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A Week of Gratitude: 5 Lessons to Teach Your Students About Being Thankful

Fall, Holidays, Seasonal, Social Skills, Thanksgiving

Written by: Jess Dalrymple

November is the perfect time of year to teach our students about gratitude. After all,  its the season of giving thanks!

Truth be told, gratitude isn’t just a fun seasonal theme. Studies are showing the benefits of passing on this skill to our children go beyond good manners.

Gratitude leads to:

  • Higher levels of happiness and optimism
  • Improved sleep
  • Less stress and an improved ability to cope with stress
  • Reduced depression
  • Less aggression
  • Increased self-esteem
  • Improved resilience

So how can we teach our kids to adopt an attitude of gratitude? 

Read on for all the plans you’ll need to implement a week-long, literacy-rich lesson series that will give your students a new perspective on what it means to be thankful.

A Week of Gratitude

By the end of this week, your students will have a deeper understanding about the concept of being grateful for a variety of things in their lives. Also, they will have a keepsake book of personal gratitude to share with their families and treasure forever!

The plan is simple to put into action. You’ll start your literacy block each day with a read aloud related to a different area of life to be thankful for. After the read aloud and discussion, your students will complete a new section of their keepsake book independently. Note: This lesson was created with 1st or 2nd grade students in mind.

Materials Needed: 

Digital Version ~

  • I Am Thankful Lapbook
  • Google Slides

Paper Version ~

  • I Am Thankful Lapbook 
  • Manilla folders or construction paper
  • Colored pencils or crayons
  • Scissors
  • Glue

Download I Am Thankful Lapbook HERE

Read Alouds (Note: YouTube links are included in the lesson details in the event that you do not own all four books.)

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Lesson 1: People I Am Thankful For

Read aloud: Thank You, Mr. Falker

In this beloved story, the main character shares her gratitude for her teacher, Mr. Falker, who changes her life by teaching her how to overcome her struggles with dyslexia. 

Don’t have the book? No problem! Here’s the link to a read-aloud video on YouTube: Thank You, Mr. Falker, read by Jane Kaczmarek

Writing Activity: 

Select five to ten random students to share who they are thankful for popcorn style (without repeating the same answer as anyone before them!) Then give each student the materials they need for this section of the book. There are multiple tabs, so challenge them to think of LOTS of different people in their lives they are thankful for!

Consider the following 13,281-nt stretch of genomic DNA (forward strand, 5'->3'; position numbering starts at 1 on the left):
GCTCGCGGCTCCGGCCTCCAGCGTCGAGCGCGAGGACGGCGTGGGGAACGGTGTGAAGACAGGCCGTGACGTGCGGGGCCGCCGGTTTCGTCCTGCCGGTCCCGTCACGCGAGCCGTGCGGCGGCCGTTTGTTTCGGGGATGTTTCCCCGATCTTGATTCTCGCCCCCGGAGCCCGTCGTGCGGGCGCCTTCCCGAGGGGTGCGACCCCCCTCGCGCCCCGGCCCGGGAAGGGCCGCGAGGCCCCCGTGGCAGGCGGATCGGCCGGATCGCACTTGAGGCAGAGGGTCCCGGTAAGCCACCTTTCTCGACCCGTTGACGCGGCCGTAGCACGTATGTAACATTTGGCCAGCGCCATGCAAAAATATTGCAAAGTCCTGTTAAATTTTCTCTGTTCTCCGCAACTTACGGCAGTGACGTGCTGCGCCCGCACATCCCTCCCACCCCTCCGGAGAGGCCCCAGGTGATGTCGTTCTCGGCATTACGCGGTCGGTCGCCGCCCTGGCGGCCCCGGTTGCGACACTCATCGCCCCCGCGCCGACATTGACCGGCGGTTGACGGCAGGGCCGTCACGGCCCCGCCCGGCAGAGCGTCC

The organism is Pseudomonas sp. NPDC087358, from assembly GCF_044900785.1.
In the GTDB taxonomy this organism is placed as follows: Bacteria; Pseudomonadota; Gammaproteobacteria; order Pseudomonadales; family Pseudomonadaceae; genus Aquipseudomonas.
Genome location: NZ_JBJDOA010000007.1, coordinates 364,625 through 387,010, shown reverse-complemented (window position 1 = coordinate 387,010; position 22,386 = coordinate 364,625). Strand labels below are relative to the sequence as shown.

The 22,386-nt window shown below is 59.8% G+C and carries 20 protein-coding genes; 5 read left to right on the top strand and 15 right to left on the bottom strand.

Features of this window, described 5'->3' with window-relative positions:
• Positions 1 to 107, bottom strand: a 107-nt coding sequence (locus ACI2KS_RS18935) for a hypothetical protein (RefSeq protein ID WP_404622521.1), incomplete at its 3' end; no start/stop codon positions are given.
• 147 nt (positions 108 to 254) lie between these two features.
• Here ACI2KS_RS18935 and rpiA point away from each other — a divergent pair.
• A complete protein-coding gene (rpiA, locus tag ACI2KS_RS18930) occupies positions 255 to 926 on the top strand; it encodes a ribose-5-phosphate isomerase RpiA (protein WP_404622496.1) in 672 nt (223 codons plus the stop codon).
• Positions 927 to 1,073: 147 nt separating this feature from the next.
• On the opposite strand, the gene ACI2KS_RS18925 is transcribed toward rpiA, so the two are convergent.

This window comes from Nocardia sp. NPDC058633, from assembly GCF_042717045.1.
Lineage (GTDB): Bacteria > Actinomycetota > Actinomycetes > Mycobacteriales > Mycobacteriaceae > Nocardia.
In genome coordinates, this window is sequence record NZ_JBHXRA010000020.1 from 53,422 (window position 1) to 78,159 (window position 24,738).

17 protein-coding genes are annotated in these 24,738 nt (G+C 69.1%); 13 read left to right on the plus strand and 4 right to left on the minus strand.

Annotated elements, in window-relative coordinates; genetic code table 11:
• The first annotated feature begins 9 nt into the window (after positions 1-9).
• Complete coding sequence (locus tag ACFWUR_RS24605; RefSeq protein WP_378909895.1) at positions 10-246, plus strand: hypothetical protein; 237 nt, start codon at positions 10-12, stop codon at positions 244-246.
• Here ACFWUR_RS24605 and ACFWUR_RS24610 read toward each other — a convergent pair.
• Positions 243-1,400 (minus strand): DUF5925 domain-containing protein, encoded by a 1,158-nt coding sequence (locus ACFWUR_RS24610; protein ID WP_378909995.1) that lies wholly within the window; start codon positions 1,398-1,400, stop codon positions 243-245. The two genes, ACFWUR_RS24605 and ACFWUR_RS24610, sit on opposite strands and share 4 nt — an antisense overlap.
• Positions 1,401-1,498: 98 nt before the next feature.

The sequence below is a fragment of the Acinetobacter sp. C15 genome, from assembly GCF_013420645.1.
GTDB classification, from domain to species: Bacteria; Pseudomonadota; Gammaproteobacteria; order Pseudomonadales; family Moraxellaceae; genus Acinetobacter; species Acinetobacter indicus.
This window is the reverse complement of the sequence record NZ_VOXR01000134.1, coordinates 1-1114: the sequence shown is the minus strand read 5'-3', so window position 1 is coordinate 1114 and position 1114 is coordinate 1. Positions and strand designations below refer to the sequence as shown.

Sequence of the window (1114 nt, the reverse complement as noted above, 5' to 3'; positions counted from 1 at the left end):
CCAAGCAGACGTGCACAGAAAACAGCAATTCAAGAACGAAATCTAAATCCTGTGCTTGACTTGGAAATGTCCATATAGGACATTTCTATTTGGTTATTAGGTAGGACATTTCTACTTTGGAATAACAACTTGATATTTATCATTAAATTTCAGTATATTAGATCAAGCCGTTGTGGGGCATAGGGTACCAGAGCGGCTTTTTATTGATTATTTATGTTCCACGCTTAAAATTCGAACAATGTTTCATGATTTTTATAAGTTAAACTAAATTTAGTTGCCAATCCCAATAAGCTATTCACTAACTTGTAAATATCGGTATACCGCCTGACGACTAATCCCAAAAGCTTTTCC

Lesson 2: Food I Am Thankful For

Read aloud: Duck for Turkey Day

In this story, the author describes how a Vietnamese family enjoys duck instead of traditional turkey for Thanksgiving.

Don’t have the book? No problem! Here’s the link to a read aloud video on YouTube: Duck for Turkey Day

Writing Activity: 

Brainstorm all the different types of food your students love. Then give each student the materials they need for the “food I am thankful” section of the book. The interactive flaps give kids plenty of room to include a variety of different types of food. 

Lesson 3: Places I Am Thankful For

Read aloud: Charlotte and the Quiet Place by Deborah Sosin

Don’t have the book? No problem! Here’s the link to a read aloud video on YouTube:  Charlotte and the Quiet Place by Deborah Sosin

Writing Activity: 

List a few of the places Charlotte describes in the read aloud (i.e kitchen, living room, bedroom, classroom, lunchroom, etc.), Ask students to vote with a show of hands whether each place is a location they enjoy. Invite a few students to share why they voted yes or no. From there, send the class to complete the “Places I Am Thankful For” section of the lapbook.

Lesson 4: Hobbies I Am Thankful For

Read aloud: No read-aloud for this lesson

Writing Activity: 

Begin this lesson by generating a word web. Write the word “hobbies” in the center of your board or chart paper. Ask the class to give you words to add that represent the things they like to do in their free time. Then, release your students to complete the corresponding lapbook writing activity. 

Lesson 5: Acrostic Poem

Read Aloud: Look and Be Grateful by Tomie DePaola

Look and Be Grateful is a short book with a big message – appreciate the things you encounter each and every day – from a ladybug on a leaf to the people you love.

Don’t have the book? No problem! Here’s the link to a read aloud video on YouTube: Look and Be Grateful by Tomie DePaola

Students will use the lesson 1-4 writing components to provide them with ideas for their acrostic poem.  

Before having the students write their poem, brainstorm a list of describing words that begin with the letters in the word THANKFUL. Next, write a sample acrostic poem as a class using the describing words from the anchor chart. Then, release students to work on their own acrostic poem using the ideas they already wrote about earlier in the week (people, food, places, and hobbies).

A Week of Gratitude: Five Literacy-Rich Lessons for Teaching Your Students About Being Thankful


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